There are things in life we never forget; there are moments that will never, and can’t ever be erased. One moment in my life that will remain forever was a phone call from my daughter- in-law.
I am a very blessed woman. My children are each, although vastly different from one another, kind, loving, and good people. Although I am now working and residing in Florida, New York is home and I go home each summer. I usually spend two weeks with my daughter and her family, then travel with friends or cousins for two or three weeks: Boston, Montreal, the Cape, and then spend another two weeks with my oldest son and his wife and family, back in New York. The blessing I spoke of: not only do we love each other, but we like each other. I know I am always welcome in their homes and we greatly enjoy the time we get to spend together.
Brian, my oldest, is a fantastic combination of traits: he was/is “the jock.” He’s an amazing athlete. He was the quarterback on the football team, and goalie on both the hockey and soccer teams. The first time he went skiing, as a child, he went down the intermediate slope, while I was still trying not to fall on the beginner slope. He is also, however, the ”soft” one, the compassionate one. Old women would tell me, when he was growing up, how he’d carried their packages or folded their laundry in the laundry room.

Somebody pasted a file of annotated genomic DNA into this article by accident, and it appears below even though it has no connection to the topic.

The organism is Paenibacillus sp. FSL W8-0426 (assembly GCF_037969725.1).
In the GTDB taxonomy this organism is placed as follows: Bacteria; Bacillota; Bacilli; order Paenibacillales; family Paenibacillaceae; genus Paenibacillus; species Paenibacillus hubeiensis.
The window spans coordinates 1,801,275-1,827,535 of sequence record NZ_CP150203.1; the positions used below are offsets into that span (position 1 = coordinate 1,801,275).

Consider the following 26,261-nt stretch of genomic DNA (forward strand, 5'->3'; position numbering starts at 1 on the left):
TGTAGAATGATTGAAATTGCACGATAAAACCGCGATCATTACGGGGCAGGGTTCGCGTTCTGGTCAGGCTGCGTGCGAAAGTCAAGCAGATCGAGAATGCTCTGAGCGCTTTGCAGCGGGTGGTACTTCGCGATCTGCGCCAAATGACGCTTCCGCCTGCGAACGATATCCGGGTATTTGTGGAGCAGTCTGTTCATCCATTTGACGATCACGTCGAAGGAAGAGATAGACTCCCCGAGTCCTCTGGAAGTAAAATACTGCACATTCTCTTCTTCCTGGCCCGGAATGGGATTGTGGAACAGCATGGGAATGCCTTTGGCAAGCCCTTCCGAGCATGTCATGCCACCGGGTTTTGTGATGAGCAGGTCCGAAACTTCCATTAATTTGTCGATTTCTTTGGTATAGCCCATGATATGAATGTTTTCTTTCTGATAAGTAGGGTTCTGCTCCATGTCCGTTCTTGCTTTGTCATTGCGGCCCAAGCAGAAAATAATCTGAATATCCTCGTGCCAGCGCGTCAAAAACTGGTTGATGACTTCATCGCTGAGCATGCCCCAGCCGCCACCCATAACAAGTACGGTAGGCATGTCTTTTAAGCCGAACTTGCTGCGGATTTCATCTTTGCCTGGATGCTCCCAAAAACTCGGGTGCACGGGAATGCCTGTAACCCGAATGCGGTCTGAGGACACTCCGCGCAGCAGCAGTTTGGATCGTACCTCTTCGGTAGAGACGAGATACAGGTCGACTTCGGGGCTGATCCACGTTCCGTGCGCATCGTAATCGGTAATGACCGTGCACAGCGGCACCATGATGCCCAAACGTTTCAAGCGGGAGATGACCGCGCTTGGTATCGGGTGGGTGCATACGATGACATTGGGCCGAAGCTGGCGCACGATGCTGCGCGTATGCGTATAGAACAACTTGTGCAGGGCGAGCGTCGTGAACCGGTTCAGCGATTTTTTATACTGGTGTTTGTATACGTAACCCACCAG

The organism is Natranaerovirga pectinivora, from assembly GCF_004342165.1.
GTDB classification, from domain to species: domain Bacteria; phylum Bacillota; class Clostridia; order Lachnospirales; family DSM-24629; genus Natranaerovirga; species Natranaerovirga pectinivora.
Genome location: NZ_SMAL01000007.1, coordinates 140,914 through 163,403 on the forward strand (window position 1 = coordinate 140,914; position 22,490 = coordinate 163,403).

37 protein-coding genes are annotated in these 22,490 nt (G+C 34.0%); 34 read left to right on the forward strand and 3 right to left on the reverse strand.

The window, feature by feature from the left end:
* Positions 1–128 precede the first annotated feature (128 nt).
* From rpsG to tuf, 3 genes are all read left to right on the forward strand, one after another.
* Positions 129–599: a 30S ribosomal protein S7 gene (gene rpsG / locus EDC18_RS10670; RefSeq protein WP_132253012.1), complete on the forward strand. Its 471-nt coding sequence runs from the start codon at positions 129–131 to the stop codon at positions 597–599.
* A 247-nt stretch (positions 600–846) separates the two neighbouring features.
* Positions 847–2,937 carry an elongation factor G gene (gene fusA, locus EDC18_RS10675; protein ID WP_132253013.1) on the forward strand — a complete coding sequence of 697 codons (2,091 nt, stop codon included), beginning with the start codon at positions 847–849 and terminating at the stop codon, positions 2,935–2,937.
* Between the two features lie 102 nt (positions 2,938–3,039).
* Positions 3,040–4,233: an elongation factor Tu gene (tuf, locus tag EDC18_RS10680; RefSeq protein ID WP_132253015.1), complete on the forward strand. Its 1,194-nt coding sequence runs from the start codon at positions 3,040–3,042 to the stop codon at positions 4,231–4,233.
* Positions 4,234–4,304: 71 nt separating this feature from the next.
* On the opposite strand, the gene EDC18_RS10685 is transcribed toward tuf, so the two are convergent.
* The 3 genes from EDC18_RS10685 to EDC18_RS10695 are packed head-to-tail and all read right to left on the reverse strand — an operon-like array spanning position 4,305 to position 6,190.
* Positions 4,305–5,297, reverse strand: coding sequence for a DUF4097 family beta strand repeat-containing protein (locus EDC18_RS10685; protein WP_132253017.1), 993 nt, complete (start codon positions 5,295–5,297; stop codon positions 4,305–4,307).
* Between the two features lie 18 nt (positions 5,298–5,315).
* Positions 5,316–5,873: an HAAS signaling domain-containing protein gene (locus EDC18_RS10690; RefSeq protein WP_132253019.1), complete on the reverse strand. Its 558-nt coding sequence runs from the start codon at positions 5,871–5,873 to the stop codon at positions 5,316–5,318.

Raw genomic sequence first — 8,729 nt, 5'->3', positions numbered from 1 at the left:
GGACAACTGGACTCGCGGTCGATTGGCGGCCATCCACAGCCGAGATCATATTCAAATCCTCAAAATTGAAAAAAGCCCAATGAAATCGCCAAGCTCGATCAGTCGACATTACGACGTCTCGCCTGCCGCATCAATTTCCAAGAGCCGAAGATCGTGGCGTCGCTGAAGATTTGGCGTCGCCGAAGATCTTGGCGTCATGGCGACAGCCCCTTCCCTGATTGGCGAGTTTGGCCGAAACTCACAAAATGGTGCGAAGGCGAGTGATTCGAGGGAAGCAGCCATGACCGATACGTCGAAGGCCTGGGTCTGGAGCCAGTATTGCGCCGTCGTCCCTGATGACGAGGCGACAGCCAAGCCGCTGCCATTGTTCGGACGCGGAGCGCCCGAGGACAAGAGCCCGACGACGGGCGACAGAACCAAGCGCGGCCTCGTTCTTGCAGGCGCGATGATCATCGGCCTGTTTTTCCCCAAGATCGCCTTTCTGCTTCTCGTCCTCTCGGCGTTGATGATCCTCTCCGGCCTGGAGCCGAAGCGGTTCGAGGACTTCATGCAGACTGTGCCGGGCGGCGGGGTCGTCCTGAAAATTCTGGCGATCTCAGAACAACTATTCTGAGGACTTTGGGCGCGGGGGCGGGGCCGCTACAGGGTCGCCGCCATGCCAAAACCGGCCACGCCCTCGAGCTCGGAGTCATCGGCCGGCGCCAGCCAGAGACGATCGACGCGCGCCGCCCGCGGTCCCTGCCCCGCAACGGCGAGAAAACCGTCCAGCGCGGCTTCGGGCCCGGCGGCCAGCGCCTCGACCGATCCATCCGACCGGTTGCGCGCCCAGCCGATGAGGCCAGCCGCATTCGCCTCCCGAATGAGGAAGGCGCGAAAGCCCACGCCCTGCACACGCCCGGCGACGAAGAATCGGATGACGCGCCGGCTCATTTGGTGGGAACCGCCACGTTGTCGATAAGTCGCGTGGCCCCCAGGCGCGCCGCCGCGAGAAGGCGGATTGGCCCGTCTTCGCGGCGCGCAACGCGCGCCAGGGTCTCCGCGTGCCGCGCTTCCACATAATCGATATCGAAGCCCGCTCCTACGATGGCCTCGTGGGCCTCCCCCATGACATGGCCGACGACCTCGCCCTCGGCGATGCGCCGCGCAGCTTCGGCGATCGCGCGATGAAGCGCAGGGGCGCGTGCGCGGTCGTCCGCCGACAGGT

Two years ago, I had spent two wonderful weeks with Brian, his wife, their young daughter and toddler son. Griffin at a year was walking and beginning to talk. He loved Dora the Explorer and we’d watch the videos together and he would “instruct” Dora to look in “the pack” and repeat, “Dora, the pack.” He laughed, loved to dance and be tickled. He is an exceptionally beautiful child, think a little Brad Pitt. Griffin was a total joy to play with and spend time with. That was in August.
The day I left, Brian had come home with a Yankee hat for Griffin and a football. He told me, “I’m going to teach him to bat and throw both left and right.” We laughed and hugged and I left.
It was in October, second week, I said I would always remember and I do. The call came not from my son, but from my daughter-in-law. “Mom,” she did waste time with small talk, “I think there is something wrong with Griffin.” I thought she meant physically. “What’s wrong?” Again, not mincing words, “I think he has autism.”
I said, “Sharon, I don’t think so. He talks, he walks, and he makes eye contact. He is “with us.” And then she said the sentence that will haunt me forever, “Not anymore.” #autism, #grandchildren, #parents
(Please read the entire article in Grand Magazine – April issue. Yes, you can read it free on line.)